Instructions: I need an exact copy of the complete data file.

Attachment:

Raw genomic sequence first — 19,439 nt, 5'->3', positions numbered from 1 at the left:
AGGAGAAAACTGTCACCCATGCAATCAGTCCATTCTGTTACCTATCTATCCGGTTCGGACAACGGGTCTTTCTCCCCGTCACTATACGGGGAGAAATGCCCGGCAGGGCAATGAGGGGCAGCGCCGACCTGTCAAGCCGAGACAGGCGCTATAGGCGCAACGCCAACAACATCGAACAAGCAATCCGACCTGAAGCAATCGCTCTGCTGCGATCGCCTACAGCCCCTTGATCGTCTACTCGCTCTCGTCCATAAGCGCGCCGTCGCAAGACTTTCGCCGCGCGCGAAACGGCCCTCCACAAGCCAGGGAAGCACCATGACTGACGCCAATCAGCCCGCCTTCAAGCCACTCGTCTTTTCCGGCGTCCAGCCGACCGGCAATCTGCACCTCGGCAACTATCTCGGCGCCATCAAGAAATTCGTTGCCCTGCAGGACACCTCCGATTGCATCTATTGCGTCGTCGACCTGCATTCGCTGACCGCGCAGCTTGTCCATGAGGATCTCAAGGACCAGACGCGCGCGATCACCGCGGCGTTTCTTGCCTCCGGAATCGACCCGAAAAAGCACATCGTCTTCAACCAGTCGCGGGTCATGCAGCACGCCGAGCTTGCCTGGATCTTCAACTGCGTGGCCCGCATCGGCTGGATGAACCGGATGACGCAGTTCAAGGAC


Raw genomic sequence first — 19,439 nt, 5'->3', positions numbered from 1 at the left:
AGGAGAAAACTGTCACCCATGCAATCAGTCCATTCTGTTACCTATCTATCCGGTTCGGACAACGGGTCTTTCTCCCCGTCACTATACGGGGAGAAATGCCCGGCAGGGCAATGAGGGGCAGCGCCGACCTGTCAAGCCGAGACAGGCGCTATAGGCGCAACGCCAACAACATCGAACAAGCAATCCGACCTGAAGCAATCGCTCTGCTGCGATCGCCTACAGCCCCTTGATCGTCTACTCGCTCTCGTCCATAAGCGCGCCGTCGCAAGACTTTCGCCGCGCGCGAAACGGCCCTCCACAAGCCAGGGAAGCACCATGACTGACGCCAATCAGCCCGCCTTCAAGCCACTCGTCTTTTCCGGCGTCCAGCCGACCGGCAATCTGCACCTCGGCAACTATCTCGGCGCCATCAAGAAATTCGTTGCCCTGCAGGACACCTCCGATTGCATCTATTGCGTCGTCGACCTGCATTCGCTGACCGCGCAGCTTGTCCATGAGGATCTCAAGGACCAGACGCGCGCGATCACCGCGGCGTTTCTTGCCTCCGGAATCGACCCGAAAAAGCACATCGTCTTCAACCAGTCGCGGGTCATGCAGCACGCCGAGCTTGCCTGGATCTTCAACTGCGTGGCCCGCATCGGCTGGATGAACCGGATGACGCAGTTCAAGGAC